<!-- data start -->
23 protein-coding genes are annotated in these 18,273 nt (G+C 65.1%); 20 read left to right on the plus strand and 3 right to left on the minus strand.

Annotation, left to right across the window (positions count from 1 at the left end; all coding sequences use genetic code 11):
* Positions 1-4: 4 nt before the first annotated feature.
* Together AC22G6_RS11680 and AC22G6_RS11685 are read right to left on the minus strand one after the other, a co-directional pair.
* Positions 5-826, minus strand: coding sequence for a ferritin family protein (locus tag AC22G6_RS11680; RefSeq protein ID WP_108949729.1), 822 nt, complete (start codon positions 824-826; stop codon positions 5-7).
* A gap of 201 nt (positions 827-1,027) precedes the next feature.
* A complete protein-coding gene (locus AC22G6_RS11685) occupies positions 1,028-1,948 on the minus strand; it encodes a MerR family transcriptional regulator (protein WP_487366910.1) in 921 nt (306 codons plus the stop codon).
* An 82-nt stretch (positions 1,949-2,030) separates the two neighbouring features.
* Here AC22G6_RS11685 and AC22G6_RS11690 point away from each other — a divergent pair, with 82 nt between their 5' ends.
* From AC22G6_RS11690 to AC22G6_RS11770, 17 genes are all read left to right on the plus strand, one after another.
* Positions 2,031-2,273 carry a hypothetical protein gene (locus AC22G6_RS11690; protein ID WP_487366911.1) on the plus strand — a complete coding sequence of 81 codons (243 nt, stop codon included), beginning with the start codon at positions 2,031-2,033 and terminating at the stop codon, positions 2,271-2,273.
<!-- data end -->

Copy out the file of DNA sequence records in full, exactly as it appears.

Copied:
23 protein-coding genes are annotated in these 18,273 nt (G+C 65.1%); 20 read left to right on the plus strand and 3 right to left on the minus strand.

Annotation, left to right across the window (positions count from 1 at the left end; all coding sequences use genetic code 11):
* Positions 1-4: 4 nt before the first annotated feature.
* Together AC22G6_RS11680 and AC22G6_RS11685 are read right to left on the minus strand one after the other, a co-directional pair.
* Positions 5-826, minus strand: coding sequence for a ferritin family protein (locus tag AC22G6_RS11680; RefSeq protein ID WP_108949729.1), 822 nt, complete (start codon positions 824-826; stop codon positions 5-7).
* A gap of 201 nt (positions 827-1,027) precedes the next feature.
* A complete protein-coding gene (locus AC22G6_RS11685) occupies positions 1,028-1,948 on the minus strand; it encodes a MerR family transcriptional regulator (protein WP_487366910.1) in 921 nt (306 codons plus the stop codon).
* An 82-nt stretch (positions 1,949-2,030) separates the two neighbouring features.
* Here AC22G6_RS11685 and AC22G6_RS11690 point away from each other — a divergent pair, with 82 nt between their 5' ends.
* From AC22G6_RS11690 to AC22G6_RS11770, 17 genes are all read left to right on the plus strand, one after another.
* Positions 2,031-2,273 carry a hypothetical protein gene (locus AC22G6_RS11690; protein ID WP_487366911.1) on the plus strand — a complete coding sequence of 81 codons (243 nt, stop codon included), beginning with the start codon at positions 2,031-2,033 and terminating at the stop codon, positions 2,271-2,273.